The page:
Torpedo Bombers, 1900-1950, An Illustrated History

The story of the torpedo bomber has never been told before in the clear and comprehensive manner of this new book. The air-launched torpedo claimed its first victims in the early part of |WWI, in WWII at Taranto and Pearl Harbour it decimated the might of two navies, but by 1945 it was a weapon system on its way out . – Most Highly Recommended.

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NAME:   Torpedo Bombers, 1900-1950, An Illustrated History
FILE: R3183
AUTHOR: Jean-Denis LePage
PUBLISHER: Pen and Sword 
BINDING: hard back
PRICE: £30.00                                                               
GENRE: Non Fiction
SUBJECT:   Locomotive torpedo, 18” torpedo, air-launched torpedo, torpedo bomber, 
strike on Taranto, strike on Pearl Harbour, first aerial torpedo sinking, seaplanes, land 
planes, carrier aircraft, spotter/attack aircraft, piston engines, biplanes, monoplanes, 
turbo-prop, rockets, WWI, WWII, World War One, World War Two, First World War, 
Second World War, Cold War, nuclear warfare, missiles

ISBN: 1-52676-347-8

PAGES: 394
IMAGE: B3183.jpg
BUYNOW: tinyurl.com/y8pzkx7z
LINKS:
DESCRIPTION: The story of the torpedo bomber has never been told before in the 
clear and comprehensive manner of this new book. The air-launched torpedo 
claimed its first victims in the early part of |WWI, in WWII at Taranto and 
at Pearl Harbour it decimated the might of two navies, but by 1945 it was a 
weapon system on its way out . – Most Highly Recommended.


The locomotive torpedo was to revolutionize naval warfare and cause a major change in the balance of power. It was an ideal weapon for the submarine allowing a small craft with a small crew to destroy the most powerful and costly battleship. It was to be used widely on much larger surface craft where it became an important weapon even for armoured cruisers, either fired from tubes built into the hull below the water line or mounted on deck, usually in trainable multi-tube launchers. By 1900 it was established in service with most navies and starting to equip very small fast attack craft that were far cheaper than a submarine and ideal for the equipment of Coastal Forces. Adding it to aircraft was a logical step but, initially, the first aircraft were too flimsy and unable to carry much payload beyond the pilot. When the Royal Navy trained its first aviators in 1911, they were set the task of planning what roles aircraft could best suit, within the overall missions assigned to the Fleet. From that early stage the first British naval aviators recommended that aircraft could be used for reconnaissance and gunnery spotting but should primarily be designed as weapons systems capable of fighting the potential enemies.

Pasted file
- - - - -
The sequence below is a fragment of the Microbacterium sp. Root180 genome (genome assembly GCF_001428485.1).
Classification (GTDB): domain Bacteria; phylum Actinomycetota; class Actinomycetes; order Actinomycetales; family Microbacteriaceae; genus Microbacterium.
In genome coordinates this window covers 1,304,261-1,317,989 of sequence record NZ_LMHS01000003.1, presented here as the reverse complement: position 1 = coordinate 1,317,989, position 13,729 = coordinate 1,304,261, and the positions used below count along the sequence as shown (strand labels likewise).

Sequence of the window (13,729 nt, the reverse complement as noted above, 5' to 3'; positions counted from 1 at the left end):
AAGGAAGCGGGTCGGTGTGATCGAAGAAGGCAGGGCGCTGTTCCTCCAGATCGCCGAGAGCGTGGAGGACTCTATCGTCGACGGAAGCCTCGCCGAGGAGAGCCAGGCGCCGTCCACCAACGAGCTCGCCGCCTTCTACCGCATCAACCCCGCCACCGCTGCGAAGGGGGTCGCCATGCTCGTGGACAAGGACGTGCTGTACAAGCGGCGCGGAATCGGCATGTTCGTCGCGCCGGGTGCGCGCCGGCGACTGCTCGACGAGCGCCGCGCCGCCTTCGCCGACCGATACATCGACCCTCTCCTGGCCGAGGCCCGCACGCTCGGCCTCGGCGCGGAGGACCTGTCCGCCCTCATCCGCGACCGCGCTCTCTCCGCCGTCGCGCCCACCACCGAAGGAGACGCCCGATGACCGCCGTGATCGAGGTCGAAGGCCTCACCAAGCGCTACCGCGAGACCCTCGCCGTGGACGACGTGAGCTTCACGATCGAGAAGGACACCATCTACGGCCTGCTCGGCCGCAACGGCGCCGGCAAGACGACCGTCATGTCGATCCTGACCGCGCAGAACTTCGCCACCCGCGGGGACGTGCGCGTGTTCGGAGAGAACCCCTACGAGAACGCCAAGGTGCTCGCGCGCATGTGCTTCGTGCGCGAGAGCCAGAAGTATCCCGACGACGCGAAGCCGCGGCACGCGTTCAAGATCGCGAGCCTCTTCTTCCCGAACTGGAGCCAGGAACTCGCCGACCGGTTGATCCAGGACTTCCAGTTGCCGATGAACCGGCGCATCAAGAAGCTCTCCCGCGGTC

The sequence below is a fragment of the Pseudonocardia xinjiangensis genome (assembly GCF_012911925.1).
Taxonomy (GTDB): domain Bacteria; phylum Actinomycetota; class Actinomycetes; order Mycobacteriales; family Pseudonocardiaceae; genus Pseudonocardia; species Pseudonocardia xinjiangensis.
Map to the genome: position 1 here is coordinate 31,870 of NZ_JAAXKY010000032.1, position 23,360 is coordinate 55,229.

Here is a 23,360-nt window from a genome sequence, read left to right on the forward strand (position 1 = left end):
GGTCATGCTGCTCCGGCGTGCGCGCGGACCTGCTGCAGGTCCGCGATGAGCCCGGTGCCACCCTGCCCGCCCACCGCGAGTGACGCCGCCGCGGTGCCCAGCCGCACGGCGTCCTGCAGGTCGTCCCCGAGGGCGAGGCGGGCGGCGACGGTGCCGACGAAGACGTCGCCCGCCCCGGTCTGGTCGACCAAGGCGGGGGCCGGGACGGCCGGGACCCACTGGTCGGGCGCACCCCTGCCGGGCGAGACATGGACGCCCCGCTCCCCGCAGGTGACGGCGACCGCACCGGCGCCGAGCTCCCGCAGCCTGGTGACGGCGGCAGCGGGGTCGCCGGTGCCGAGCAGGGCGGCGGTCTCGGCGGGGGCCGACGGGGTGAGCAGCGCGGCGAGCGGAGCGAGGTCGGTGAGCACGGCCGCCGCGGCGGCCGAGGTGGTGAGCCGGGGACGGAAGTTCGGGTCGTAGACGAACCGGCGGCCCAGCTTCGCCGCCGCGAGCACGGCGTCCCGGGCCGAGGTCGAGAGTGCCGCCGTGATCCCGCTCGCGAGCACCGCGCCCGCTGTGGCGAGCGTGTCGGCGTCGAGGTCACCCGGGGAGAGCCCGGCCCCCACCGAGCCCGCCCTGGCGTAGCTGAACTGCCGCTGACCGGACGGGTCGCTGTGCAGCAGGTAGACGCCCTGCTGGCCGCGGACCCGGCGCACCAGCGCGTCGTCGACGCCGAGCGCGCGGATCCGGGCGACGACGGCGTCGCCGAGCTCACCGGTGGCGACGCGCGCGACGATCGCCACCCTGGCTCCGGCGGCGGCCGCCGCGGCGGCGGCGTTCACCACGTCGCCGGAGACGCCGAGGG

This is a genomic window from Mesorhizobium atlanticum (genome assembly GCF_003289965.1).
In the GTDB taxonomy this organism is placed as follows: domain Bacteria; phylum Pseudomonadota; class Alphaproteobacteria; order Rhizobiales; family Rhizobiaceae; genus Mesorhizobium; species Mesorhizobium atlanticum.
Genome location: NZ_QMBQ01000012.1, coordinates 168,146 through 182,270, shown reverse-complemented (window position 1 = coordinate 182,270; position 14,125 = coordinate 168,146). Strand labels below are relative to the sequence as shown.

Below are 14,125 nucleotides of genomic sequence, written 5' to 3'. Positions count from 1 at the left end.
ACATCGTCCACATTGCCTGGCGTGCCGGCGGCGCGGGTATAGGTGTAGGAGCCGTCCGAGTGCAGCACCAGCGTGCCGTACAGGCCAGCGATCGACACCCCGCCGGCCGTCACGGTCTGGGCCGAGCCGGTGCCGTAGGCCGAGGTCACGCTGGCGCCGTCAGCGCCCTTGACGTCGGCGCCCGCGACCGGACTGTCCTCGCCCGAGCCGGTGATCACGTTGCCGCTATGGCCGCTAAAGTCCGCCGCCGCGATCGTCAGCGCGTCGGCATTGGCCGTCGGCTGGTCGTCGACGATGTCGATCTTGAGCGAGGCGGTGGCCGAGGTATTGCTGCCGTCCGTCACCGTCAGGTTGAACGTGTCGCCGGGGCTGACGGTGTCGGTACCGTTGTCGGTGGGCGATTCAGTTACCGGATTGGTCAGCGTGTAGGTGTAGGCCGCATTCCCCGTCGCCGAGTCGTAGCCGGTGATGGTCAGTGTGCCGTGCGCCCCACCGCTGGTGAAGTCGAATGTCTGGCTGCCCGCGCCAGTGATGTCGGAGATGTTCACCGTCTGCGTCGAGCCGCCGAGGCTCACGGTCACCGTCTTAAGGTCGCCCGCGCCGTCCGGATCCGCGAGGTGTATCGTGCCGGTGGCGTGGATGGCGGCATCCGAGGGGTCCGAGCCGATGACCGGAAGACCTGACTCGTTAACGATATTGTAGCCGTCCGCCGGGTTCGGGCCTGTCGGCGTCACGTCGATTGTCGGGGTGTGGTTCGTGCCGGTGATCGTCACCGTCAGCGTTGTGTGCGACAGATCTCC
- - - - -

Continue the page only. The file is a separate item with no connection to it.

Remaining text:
After a hard fought political battle the RN regained full control of its naval aviation assets just weeks before the outbreak of WWI, celebrating with the first successful launch of a torpedo from an aircraft. Before the end of WWI, the Royal Navy planned a carrier group attack on the German Navy in port, but the formation of the RAF in early 1918 put a stop to the first strategic use of torpedo bombers.

Between the wars everyone wanted to build dive bombers and torpedo planes for use in naval warfare. The biplane soldiered on it this role long after it ceased as a frontline aircraft in other roles. When the RN dusted down its 1917 plans for a strategic carrier attack to neutralize the Italian navy, it was to be the biplane Swordfish that led the attack and changed the balance of power in the Mediterranean. The Japanese were inspired by this strategic strike to plan their attack on the US Pacific Fleet to buy the time to complete their amphibious assaults on pacific islands and neighbouring countries. The US Navy struck back in a series of major battles at sea, using torpedo bombers as the key element of their attack forces.

Then by 1950, the torpedo bomber was obsolete, replaced by nuclear weapons and a growing range of rockets and guided missiles launched from aircraft. The last torpedo attack aircraft for the RN was the turbo prop Wyvern which was a large single seat aircraft with an unusual power plant. In the event when it joined RN carriers it had a short service life as a fleet fighter filling a brief gap as the second generation jet aircraft became available.

Fascinating story, told well and supported by a wealth of rare and unique illustration. Definitely a must-buy book for enthusiasts and professionals, but also a very interesting read for anyone with any aviation interests.